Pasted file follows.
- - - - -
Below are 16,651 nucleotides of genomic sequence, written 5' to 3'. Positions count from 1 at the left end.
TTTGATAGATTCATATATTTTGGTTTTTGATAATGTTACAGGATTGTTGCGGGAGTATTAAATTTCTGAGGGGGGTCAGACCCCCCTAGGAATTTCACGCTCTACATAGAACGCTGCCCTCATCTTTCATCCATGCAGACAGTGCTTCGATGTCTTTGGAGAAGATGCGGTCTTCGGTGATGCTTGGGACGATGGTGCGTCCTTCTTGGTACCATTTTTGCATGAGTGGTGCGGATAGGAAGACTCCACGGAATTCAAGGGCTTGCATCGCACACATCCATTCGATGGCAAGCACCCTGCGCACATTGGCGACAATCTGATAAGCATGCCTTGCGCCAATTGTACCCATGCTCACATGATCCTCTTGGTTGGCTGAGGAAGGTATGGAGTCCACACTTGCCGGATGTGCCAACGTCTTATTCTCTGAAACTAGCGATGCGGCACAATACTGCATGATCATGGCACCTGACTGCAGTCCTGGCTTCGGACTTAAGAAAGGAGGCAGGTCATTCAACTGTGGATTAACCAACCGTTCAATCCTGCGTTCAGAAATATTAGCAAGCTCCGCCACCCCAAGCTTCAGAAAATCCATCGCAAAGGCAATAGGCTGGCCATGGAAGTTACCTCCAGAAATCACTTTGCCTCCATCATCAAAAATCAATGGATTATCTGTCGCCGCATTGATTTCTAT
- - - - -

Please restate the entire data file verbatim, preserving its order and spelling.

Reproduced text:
Below are 16,651 nucleotides of genomic sequence, written 5' to 3'. Positions count from 1 at the left end.
TTTGATAGATTCATATATTTTGGTTTTTGATAATGTTACAGGATTGTTGCGGGAGTATTAAATTTCTGAGGGGGGTCAGACCCCCCTAGGAATTTCACGCTCTACATAGAACGCTGCCCTCATCTTTCATCCATGCAGACAGTGCTTCGATGTCTTTGGAGAAGATGCGGTCTTCGGTGATGCTTGGGACGATGGTGCGTCCTTCTTGGTACCATTTTTGCATGAGTGGTGCGGATAGGAAGACTCCACGGAATTCAAGGGCTTGCATCGCACACATCCATTCGATGGCAAGCACCCTGCGCACATTGGCGACAATCTGATAAGCATGCCTTGCGCCAATTGTACCCATGCTCACATGATCCTCTTGGTTGGCTGAGGAAGGTATGGAGTCCACACTTGCCGGATGTGCCAACGTCTTATTCTCTGAAACTAGCGATGCGGCACAATACTGCATGATCATGGCACCTGACTGCAGTCCTGGCTTCGGACTTAAGAAAGGAGGCAGGTCATTCAACTGTGGATTAACCAACCGTTCAATCCTGCGTTCAGAAATATTAGCAAGCTCCGCCACCCCAAGCTTCAGAAAATCCATCGCAAAGGCAATAGGCTGGCCATGGAAGTTACCTCCAGAAATCACTTTGCCTCCATCATCAAAAATCAATGGATTATCTGTCGCCGCATTGATTTCTAT